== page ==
11. Case Study: Hospitals
Hospitals Using Twitter
By Anita Beninger
“There was a process that we worked thru. We really didn’t ask for any special permission to be on Twitter, we just did it. We were already in the process of getting podcasts, blogs and other things going. I would not say it was resistance… it was more like well let’s make the case for why we should do this. The discussion about the use of social media opened right up and here we are .” –Interview with Lee Aase, Mayo Clinic, Manager of syndication and social media
The quote above describes a bottom up approach being used by many hospitals utilizing social media today. It begins with the creation of a marketplace, a place where people can engage in conversation.
The operation of a hospital in similar to a small community. Doctors and nurses care directly for sick patients while other employee’s work in the laboratory, cafeteria or laundry. Health care is collaborative; it takes many different people, services and streams of communication to care for just a single patient. But hospitals have been slow to adopt newer communication channels that reach out to members of their own community.
According to a research study called The Pew Internet & Life Project, 61% of adults get health information on line. (1) If we agree that people within our communities are searching for credible medical information, shouldn’t the medical community be the source? With more than 5,000 hospitals operating nationwide,why are so few embracing social media platforms like Twitter?
In this chapter I will discuss the ways hospitals are tweeting about the industry, show examples of current use and make the case for why more people in health care should be adding tweets to their medical kits.
Background and Methodology
With marketing budgets limited some hospitals are picking Twitter as their first choice for social media participation. From small community hospitals to larger research focused institutions, Twitter is an equally useful tool. According to Ed Bennett’s Hospital Social Media List updated on 8/09/2009, Twitter is being used by 253 hospitals nationwide. By following web 2.0 health care leaders, researching websites, blogs and using tools such like TweetStats, Twitter People Search and TwitterCounter; I located a grouping of hospitals using Twitter. Reading tweets, conducting interviews and evaluating profiles provided a deeper look into the world of hospitals tweeting.
1. Tweet with a doc
2. Tweeting like a surgeon
3. Hearing aids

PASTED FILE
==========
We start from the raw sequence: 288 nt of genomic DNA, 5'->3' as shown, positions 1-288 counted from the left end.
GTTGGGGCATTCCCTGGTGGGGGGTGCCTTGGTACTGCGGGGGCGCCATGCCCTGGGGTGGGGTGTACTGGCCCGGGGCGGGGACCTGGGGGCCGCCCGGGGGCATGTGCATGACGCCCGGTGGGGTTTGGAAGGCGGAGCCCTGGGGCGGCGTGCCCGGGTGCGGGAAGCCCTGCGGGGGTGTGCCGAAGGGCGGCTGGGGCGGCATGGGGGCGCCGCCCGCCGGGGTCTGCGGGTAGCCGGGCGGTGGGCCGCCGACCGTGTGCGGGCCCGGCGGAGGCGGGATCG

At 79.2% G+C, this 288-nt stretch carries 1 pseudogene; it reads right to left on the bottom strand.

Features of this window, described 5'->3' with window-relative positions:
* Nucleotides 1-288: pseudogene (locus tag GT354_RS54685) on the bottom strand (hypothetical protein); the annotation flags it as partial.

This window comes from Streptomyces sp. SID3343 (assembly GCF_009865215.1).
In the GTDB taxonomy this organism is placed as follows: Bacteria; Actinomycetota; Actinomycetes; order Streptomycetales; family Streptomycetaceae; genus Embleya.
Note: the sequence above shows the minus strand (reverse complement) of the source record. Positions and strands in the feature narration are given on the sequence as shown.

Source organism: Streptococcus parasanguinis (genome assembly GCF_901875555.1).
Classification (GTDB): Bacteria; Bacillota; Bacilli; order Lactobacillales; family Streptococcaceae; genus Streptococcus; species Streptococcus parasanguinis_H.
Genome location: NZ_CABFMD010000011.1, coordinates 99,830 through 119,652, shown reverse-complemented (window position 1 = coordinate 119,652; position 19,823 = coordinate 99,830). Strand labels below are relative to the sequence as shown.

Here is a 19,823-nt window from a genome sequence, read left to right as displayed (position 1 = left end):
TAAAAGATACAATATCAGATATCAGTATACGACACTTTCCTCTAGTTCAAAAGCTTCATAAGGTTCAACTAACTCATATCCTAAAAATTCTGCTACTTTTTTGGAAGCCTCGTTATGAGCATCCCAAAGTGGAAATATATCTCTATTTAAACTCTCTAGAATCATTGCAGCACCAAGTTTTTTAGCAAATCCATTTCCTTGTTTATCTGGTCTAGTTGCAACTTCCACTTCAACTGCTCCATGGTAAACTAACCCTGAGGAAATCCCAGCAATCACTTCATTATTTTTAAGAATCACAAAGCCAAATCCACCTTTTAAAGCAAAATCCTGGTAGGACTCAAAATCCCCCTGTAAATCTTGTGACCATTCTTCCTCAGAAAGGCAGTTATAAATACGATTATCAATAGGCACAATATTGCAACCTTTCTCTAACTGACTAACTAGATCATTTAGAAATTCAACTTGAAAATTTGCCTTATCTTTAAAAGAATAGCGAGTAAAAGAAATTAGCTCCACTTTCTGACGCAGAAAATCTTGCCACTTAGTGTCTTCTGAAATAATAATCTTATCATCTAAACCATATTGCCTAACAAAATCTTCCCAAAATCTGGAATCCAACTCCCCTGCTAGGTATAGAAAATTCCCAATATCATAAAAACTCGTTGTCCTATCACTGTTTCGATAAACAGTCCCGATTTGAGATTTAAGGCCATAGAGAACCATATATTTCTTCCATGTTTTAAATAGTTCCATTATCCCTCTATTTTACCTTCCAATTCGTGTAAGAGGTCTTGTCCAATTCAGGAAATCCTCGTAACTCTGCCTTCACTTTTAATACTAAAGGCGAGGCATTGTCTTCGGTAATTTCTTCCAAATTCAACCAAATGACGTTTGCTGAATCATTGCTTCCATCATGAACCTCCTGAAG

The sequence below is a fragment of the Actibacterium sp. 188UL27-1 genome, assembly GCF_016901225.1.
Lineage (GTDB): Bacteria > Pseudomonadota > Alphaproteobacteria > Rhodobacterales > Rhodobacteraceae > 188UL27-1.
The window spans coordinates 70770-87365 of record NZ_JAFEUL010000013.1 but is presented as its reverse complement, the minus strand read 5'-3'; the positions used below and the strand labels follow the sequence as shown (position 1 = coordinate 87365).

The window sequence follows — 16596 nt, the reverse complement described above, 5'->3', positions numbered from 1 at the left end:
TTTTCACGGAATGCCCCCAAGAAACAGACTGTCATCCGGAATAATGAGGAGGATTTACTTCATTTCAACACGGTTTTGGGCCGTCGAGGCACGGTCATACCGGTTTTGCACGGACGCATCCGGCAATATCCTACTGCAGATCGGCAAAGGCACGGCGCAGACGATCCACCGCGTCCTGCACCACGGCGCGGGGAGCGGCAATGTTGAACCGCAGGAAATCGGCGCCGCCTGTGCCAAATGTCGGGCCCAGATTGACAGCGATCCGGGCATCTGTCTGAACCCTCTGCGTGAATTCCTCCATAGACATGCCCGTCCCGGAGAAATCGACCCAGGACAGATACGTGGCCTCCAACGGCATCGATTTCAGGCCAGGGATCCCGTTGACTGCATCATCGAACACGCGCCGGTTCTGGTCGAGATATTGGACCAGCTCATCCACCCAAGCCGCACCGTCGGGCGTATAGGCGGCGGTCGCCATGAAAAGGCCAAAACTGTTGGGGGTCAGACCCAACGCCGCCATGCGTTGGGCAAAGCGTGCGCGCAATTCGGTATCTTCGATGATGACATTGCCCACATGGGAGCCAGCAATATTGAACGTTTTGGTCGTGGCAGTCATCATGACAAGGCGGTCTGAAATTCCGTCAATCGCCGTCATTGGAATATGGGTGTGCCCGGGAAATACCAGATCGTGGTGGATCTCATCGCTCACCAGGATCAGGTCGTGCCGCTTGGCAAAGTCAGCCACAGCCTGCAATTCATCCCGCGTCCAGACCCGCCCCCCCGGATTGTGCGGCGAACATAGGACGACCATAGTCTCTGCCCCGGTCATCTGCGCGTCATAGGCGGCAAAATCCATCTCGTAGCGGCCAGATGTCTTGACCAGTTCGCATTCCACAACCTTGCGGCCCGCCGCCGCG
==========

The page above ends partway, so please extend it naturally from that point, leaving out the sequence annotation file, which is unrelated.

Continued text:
4. Tweeting in a Crisis
How Is Twitter Used In This Sector?
This chapter explores hospitals using Twitter for medical information,research, communication, education and for marketing purposes.
Tweet A Doc
Your mother has been missing appointments and forgetting things. Instead of addressing your concerns about her memory tomorrow, tweet a doctor about them today.
Mayo Clinic offers a weekly radio program called Medical Edge Radio .
The show focuses on a wide variety of topics including medical conditions, health care policy and treatments available. Anyone can follow the shows stream on Twitter, get answers to their questions and learn new health information.
For Mayo Clinic’s Manager of Syndications and Social Media; Lee Aase, using Twitter is not new. Mayo started using blogs in 2005 followed by social media channels like Facebook, YouTube and Twitter.
“We look at the four basic food groups so to speak. The first would be Twitter for micro messaging the second would be Facebook for social networking, the third YouTube and lastly blogs. “A year and a half ago we started with one Twitter account and now we have three he said.” (2) The Mayo Clinic accounts include: Mayo Clinic,
Some other examples of how Mayo Clinic is using Twitter include tweets for promotion and discussion. During Medical Edge, Twitter offers an additional way to communicate with a doctor. ” We invite people to submit their questions as tweets using the Mayo Radio hashtag (#mayoradio) and then again during the radio show as the discussion is going on said Aase.”(2)
Medical Edge started out locally in Rochester, Minnesota but the broadcast has recently expanded to reach a broader market of listeners.
People tune into the program to learn about the topics and contact medical professionals. ” It is a two way thing, last week we had questions from Phoenix, Utah and Philadelphia. said Aase”.(2)
During a typical day on the Mayo Clinic Twitter site five tweets take place but up to twenty can occur during the Mayo Radio show.
Many of the tweets analyzed were informational in nature but there were also many at replies, suggesting interaction a Twitter best practice showing reciprocal communication.
Why should someone follow Mayo Clinic on Twitter? “It is a great place for people who are interested in medical news, information, health care reform or links to patient stories, it is a hub for our other social media platforms he said.” (2)